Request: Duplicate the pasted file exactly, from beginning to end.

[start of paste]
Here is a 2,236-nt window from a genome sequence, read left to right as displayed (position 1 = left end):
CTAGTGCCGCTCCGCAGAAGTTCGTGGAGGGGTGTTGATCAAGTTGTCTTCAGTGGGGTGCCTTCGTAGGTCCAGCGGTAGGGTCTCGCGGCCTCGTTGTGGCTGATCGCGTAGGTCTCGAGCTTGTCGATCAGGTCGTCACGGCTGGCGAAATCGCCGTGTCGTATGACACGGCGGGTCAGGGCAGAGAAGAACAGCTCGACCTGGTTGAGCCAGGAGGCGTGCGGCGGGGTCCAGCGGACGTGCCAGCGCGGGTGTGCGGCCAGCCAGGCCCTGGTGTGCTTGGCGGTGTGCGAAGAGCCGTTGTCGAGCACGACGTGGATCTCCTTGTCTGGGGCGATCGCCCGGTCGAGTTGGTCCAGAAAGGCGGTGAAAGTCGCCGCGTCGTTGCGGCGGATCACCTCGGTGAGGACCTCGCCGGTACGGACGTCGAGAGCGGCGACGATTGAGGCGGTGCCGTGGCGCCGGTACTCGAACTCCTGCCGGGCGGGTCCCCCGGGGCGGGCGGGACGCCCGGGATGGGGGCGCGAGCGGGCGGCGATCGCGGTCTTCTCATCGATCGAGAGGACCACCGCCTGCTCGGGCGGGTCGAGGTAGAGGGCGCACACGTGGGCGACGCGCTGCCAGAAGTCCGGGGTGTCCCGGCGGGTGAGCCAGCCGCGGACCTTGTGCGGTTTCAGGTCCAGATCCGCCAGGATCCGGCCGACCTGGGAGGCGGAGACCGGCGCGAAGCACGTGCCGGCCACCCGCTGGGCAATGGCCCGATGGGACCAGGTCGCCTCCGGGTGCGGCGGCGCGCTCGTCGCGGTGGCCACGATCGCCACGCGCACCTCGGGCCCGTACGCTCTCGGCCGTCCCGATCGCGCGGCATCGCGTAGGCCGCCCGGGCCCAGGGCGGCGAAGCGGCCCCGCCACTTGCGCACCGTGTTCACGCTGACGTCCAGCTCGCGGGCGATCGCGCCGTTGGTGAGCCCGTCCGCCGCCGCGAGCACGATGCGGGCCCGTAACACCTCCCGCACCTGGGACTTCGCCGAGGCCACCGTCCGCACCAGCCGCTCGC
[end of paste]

Here is a 2,236-nt window from a genome sequence, read left to right as displayed (position 1 = left end):
CTAGTGCCGCTCCGCAGAAGTTCGTGGAGGGGTGTTGATCAAGTTGTCTTCAGTGGGGTGCCTTCGTAGGTCCAGCGGTAGGGTCTCGCGGCCTCGTTGTGGCTGATCGCGTAGGTCTCGAGCTTGTCGATCAGGTCGTCACGGCTGGCGAAATCGCCGTGTCGTATGACACGGCGGGTCAGGGCAGAGAAGAACAGCTCGACCTGGTTGAGCCAGGAGGCGTGCGGCGGGGTCCAGCGGACGTGCCAGCGCGGGTGTGCGGCCAGCCAGGCCCTGGTGTGCTTGGCGGTGTGCGAAGAGCCGTTGTCGAGCACGACGTGGATCTCCTTGTCTGGGGCGATCGCCCGGTCGAGTTGGTCCAGAAAGGCGGTGAAAGTCGCCGCGTCGTTGCGGCGGATCACCTCGGTGAGGACCTCGCCGGTACGGACGTCGAGAGCGGCGACGATTGAGGCGGTGCCGTGGCGCCGGTACTCGAACTCCTGCCGGGCGGGTCCCCCGGGGCGGGCGGGACGCCCGGGATGGGGGCGCGAGCGGGCGGCGATCGCGGTCTTCTCATCGATCGAGAGGACCACCGCCTGCTCGGGCGGGTCGAGGTAGAGGGCGCACACGTGGGCGACGCGCTGCCAGAAGTCCGGGGTGTCCCGGCGGGTGAGCCAGCCGCGGACCTTGTGCGGTTTCAGGTCCAGATCCGCCAGGATCCGGCCGACCTGGGAGGCGGAGACCGGCGCGAAGCACGTGCCGGCCACCCGCTGGGCAATGGCCCGATGGGACCAGGTCGCCTCCGGGTGCGGCGGCGCGCTCGTCGCGGTGGCCACGATCGCCACGCGCACCTCGGGCCCGTACGCTCTCGGCCGTCCCGATCGCGCGGCATCGCGTAGGCCGCCCGGGCCCAGGGCGGCGAAGCGGCCCCGCCACTTGCGCACCGTGTTCACGCTGACGTCCAGCTCGCGGGCGATCGCGCCGTTGGTGAGCCCGTCCGCCGCCGCGAGCACGATGCGGGCCCGTAACACCTCCCGCACCTGGGACTTCGCCGAGGCCACCGTCCGCACCAGCCGCTCGC